A former Tesla Australia director has pleaded guilty to insider trading after he made almost $29,000 by investing in a mining company – after learning his company had reached an in-principle agreement with it.
Ex-Tesla Motors Australia director Kurt Schlosser, from Sydney, pleaded guilty at the Sydney Downing Centre Local Court to two counts of insider trading this week.
The charges related to September 2020, when Schlosser bought more than 86,000 shares in Australian mining company Piedmont Lithium Limited, valued at 12c per share.
Schlosser had just been informed that Tesla had reached an in-principle agreement with Piedmont for the supply of lithium, something which had not been made public.
The deal was made public nearly two weeks later, and Piedmont’s share prices jumped on the news, up to as high as 60c a share.
Schlosser soon sold his shares after the agreement went public, netting a profit of $28,883.53.
He also informed a friend of the insider information while knowing they were likely to also acquire shares in the mining company, the court heard.
The charges were brought forward following an investigation by the Australian Securities Investment Commission (ASIC).
“On 16 September 2020, Mr Schlosser acquired 86,478 shares in the mining company Piedmont Lithium Limited after being informed, in his role as country director of Tesla Australia, of inside information regarding an in-principle agreement that Tesla Australia’s ultimate holding company, Tesla Inc, had reached with Piedmont for the supply of lithium,” ASIC said in a statement.
“After information about the agreement became public and Piedmont’s share price rose, Mr Schlosser sold his Piedmont shares for a net profit of $28,883.53.”
Schlosser pleaded guilty to one count of trading while in possession of inside information, and one count of communicating inside information to an associate in breach of the Corporations Act.
Each of these charges carries a maximum penalty of 15 years imprisonment.
The binding agreement between Tesla Inc and Piedmont Lithium Limited related to the supply of spodumene concentrate on a five-year, fixed-price binding purchase commitment.
It saw Tesla purchase about one-third of the mining company’s planned 160,000 tonnes of annual spodumene lithium production across five years.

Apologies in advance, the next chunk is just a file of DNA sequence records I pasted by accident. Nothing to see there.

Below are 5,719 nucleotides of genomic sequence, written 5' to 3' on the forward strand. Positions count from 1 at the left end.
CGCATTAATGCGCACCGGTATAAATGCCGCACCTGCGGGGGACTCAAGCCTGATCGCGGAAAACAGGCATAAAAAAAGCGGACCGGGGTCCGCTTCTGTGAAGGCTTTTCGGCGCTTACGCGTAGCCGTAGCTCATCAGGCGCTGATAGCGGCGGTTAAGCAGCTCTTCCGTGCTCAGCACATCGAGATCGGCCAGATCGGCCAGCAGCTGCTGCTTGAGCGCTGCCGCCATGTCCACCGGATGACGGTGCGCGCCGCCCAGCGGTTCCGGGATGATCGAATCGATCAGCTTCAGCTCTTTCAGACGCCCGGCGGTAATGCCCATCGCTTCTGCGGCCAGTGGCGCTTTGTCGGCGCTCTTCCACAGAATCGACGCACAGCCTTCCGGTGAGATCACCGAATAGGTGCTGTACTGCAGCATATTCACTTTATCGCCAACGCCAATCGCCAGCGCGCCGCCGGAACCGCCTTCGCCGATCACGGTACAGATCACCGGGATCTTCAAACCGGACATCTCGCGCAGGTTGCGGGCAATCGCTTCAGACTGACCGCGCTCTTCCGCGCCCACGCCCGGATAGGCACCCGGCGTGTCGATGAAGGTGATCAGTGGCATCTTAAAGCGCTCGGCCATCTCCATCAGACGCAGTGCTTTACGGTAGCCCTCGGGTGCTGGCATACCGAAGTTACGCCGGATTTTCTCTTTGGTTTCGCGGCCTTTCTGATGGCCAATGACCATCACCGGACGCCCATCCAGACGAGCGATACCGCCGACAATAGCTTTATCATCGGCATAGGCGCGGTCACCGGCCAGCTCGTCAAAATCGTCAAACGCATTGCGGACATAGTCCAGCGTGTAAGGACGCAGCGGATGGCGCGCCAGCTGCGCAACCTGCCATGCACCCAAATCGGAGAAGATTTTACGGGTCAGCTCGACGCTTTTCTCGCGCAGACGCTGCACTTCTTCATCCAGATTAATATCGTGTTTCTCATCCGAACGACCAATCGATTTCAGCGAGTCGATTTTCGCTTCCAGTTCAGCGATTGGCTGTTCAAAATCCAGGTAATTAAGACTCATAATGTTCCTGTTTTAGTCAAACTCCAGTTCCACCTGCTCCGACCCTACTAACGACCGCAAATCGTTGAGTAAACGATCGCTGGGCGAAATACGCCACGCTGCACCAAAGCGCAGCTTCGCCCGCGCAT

Schlosser has now been committed to the Sydney District Court, where he will appear in mid-December for a sentence date to be fixed.
He was prosecuted by the Commonwealth Director of Public Prosecutions.
Revelations of the insider trading by Tesla’s top Australia director came in the same week that the company was forced to recall more than 1,000 of its electric cars in the country due to a steering fault that may increase the risk of an “accident causing serious injury or death”.
The recall was issued by the Australian Department of Transport on Wednesday.
The issue is in relation to the Tesla Model S and Model X cars which were sold between 2017 and 2020, and centres on a risk that their electronic power-assist steering systems could lose power and “require a greater steering effort from the driver”.
“This may result in a reduced or loss of power steering assist and could require greater steering effort from the driver particularly at low speeds,” the Department of Transport notice said.
“Upon experiencing reduced or lost power steering assist, an audio alert will trigger, and a visual alert will appear on the instrument cluster.”
Impacted Tesla owners have been instructed to either download a software update for their car or visit an authorised dealer.
There was another Tesla recall earlier this month, with more than 300 Model 3 vehicles impacted by a seatbelt issue.
There was also a fatal crash involving a Tesla Model Y vehicle in China this week. Tesla has said it will assist local authorities following the crash where two people had died and three were injured after the driver of the Tesla lost control of the vehicle.